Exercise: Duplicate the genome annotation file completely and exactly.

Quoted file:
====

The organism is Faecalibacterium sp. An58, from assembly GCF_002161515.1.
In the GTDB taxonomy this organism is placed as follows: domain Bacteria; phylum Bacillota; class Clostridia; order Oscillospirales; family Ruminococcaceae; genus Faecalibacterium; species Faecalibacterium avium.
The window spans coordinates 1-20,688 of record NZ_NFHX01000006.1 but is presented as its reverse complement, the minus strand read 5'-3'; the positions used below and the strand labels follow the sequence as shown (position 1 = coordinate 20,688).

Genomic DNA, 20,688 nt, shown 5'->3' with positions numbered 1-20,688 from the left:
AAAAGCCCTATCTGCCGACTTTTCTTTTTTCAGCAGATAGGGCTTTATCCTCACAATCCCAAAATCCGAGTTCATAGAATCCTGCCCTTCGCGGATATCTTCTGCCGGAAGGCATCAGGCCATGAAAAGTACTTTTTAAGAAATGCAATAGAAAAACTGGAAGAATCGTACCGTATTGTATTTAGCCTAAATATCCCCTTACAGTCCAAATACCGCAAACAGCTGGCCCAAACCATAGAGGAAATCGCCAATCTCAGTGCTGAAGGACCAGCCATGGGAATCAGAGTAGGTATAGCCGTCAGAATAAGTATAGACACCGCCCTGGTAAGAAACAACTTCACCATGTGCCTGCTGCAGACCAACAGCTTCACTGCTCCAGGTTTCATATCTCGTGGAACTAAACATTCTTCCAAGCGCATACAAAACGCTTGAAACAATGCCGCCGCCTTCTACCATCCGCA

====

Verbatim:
The organism is Faecalibacterium sp. An58, from assembly GCF_002161515.1.
In the GTDB taxonomy this organism is placed as follows: domain Bacteria; phylum Bacillota; class Clostridia; order Oscillospirales; family Ruminococcaceae; genus Faecalibacterium; species Faecalibacterium avium.
The window spans coordinates 1-20,688 of record NZ_NFHX01000006.1 but is presented as its reverse complement, the minus strand read 5'-3'; the positions used below and the strand labels follow the sequence as shown (position 1 = coordinate 20,688).

Genomic DNA, 20,688 nt, shown 5'->3' with positions numbered 1-20,688 from the left:
AAAAGCCCTATCTGCCGACTTTTCTTTTTTCAGCAGATAGGGCTTTATCCTCACAATCCCAAAATCCGAGTTCATAGAATCCTGCCCTTCGCGGATATCTTCTGCCGGAAGGCATCAGGCCATGAAAAGTACTTTTTAAGAAATGCAATAGAAAAACTGGAAGAATCGTACCGTATTGTATTTAGCCTAAATATCCCCTTACAGTCCAAATACCGCAAACAGCTGGCCCAAACCATAGAGGAAATCGCCAATCTCAGTGCTGAAGGACCAGCCATGGGAATCAGAGTAGGTATAGCCGTCAGAATAAGTATAGACACCGCCCTGGTAAGAAACAACTTCACCATGTGCCTGCTGCAGACCAACAGCTTCACTGCTCCAGGTTTCATATCTCGTGGAACTAAACATTCTTCCAAGCGCATACAAAACGCTTGAAACAATGCCGCCGCCTTCTACCATCCGCA